Central America could improve its competitiveness and increase trade volumes with the unification of criteria for logistics processes under "a regional vision," said an expert from the International Finance Corporation (IFC).
Central America has to "make an effort" to improve its foreign trade logistics processes, "but with a regional vision (...), this is critical," said Peruvian Alvaro Quijandria, regional manager of IFC Investment Climate Latin America and the Caribbean, World Bank (WB), to Efe according to LaTribuna.hn review.
"It is imperative" that logistics are unified "for greater international competitiveness," said Quijandria. The expert gave the example that if Central America managed to reduce transport times for cargo by 10%, the volume of trade would increase by 3.5%.
Quijandria said that if there were "an integrated vision for the entire chain involved in the operation of foreign trade," there would also be a decrease in costs.
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From 18 to May 20 Latin American companies in logistics sector will be meeting in Honduras to discuss issues on regional trade and business opportunities in the supply chain.
The 32nd edition of Alacat will be held on the premises of the Chamber of Commerce and Industry of Cortés (CCIC) and its main objective is to present "...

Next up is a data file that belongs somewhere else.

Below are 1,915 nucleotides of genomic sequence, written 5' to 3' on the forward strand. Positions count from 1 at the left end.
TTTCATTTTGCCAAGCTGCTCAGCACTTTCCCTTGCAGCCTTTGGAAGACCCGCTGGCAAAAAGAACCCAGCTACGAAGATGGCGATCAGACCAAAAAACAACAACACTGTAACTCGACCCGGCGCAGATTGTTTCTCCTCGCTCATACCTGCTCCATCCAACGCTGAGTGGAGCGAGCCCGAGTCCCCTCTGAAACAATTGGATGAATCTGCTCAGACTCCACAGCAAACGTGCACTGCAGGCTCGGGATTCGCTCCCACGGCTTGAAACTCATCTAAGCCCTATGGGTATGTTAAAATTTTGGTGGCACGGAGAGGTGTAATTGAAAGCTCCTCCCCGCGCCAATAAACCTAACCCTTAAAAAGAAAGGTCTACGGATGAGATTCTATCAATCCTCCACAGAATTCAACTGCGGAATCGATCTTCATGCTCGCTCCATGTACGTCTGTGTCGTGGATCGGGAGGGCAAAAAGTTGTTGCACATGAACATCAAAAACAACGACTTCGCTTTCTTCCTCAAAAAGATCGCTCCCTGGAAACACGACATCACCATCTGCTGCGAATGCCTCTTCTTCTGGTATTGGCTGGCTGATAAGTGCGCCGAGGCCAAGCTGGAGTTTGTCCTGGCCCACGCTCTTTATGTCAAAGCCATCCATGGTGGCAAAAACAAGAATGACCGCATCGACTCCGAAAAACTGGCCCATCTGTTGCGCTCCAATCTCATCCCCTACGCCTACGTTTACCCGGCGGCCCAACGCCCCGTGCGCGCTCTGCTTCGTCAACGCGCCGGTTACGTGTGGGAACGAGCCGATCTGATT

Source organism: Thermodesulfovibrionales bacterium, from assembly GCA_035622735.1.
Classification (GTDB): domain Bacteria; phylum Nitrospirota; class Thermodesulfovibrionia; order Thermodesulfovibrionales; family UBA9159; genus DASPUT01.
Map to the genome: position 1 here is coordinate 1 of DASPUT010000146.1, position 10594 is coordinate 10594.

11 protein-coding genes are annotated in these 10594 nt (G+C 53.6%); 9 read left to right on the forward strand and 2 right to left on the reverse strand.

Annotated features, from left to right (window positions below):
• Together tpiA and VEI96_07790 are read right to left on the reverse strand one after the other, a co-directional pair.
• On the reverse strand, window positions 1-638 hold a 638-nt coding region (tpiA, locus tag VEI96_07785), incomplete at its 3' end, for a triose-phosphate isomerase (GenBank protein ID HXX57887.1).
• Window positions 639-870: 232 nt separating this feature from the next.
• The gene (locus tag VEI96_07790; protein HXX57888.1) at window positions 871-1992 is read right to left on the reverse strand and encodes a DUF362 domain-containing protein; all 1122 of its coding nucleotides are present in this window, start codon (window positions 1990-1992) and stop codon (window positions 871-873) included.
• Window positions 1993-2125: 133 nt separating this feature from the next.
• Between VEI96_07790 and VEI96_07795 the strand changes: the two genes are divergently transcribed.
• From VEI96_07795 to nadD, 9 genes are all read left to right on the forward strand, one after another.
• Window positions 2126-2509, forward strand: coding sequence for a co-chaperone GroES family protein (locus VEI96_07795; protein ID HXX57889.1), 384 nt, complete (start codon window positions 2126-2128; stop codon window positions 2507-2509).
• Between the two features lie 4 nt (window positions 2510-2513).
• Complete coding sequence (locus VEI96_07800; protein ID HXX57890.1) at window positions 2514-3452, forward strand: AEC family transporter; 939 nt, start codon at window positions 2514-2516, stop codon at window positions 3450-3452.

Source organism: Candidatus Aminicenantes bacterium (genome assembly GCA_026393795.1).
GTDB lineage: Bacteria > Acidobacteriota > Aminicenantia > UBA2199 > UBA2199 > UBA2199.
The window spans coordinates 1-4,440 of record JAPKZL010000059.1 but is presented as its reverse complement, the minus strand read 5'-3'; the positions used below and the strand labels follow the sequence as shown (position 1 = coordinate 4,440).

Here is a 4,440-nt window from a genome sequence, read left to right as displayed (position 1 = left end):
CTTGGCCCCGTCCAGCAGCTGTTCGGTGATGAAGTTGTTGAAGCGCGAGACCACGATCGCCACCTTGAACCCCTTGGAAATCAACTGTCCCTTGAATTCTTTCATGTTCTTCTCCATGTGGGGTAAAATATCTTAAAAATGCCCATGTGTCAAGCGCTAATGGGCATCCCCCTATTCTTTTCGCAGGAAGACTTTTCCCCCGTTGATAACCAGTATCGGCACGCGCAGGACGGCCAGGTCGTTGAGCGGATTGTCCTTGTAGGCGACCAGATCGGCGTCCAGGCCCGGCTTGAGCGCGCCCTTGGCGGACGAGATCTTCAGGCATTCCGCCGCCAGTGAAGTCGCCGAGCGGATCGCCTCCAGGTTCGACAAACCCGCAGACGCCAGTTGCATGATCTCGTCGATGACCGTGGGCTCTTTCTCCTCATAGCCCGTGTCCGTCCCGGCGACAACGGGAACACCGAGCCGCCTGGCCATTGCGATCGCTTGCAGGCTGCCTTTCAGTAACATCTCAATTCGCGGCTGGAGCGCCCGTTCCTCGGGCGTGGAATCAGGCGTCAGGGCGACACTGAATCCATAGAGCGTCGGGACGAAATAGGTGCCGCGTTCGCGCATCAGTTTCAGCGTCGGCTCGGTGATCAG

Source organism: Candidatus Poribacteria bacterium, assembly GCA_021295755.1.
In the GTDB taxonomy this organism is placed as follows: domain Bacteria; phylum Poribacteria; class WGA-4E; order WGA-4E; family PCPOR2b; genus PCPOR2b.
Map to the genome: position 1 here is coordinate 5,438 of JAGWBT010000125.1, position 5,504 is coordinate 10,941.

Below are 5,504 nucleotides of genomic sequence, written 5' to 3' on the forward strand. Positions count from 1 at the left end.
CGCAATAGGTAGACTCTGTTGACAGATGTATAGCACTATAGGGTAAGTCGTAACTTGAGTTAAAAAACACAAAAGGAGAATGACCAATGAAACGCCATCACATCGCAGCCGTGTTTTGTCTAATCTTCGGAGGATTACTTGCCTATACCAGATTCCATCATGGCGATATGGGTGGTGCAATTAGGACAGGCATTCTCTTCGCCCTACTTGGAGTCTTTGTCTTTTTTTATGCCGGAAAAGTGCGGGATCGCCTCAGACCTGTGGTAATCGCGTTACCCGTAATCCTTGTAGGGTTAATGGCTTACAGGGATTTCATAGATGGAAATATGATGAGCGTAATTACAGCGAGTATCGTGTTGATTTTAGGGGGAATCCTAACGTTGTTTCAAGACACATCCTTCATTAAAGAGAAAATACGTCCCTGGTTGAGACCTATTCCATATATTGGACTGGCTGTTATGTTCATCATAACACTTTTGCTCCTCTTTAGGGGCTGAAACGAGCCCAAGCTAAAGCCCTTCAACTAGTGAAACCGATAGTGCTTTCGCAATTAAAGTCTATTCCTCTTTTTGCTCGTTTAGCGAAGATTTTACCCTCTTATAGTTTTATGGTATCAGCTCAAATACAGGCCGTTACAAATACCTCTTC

Both governments announced that they have signed an agreement to unify customs in order to expedite the transport of vehicles and people, with effect from 1 June.
With this agreement, it is expected that the border between the two nations will be fully liberated for both freight and passengers in December. Immigration procedures will be carried out online or in an office to be located near the border area.
Industry representatives stressed the need to "adopt technologies and invest in training in order to turn Panama into an efficient and world class logistics platform ."
During the 49th edition of the Annual Conference of Executives (CADE) 2015 the participants emphasized the need to strengthen the National Customs Authority with trained and well-paid human resources, in order to reduce the time spent on customs clearance because of lack of automation of information and personnel that manage it.
To become a global logistics center, Panama needs to efficiently integrate the various components involved in this sector.
Panama is already a leading player in world logistics, and most of its assets "provide excellent results individually, but lack a collective sense."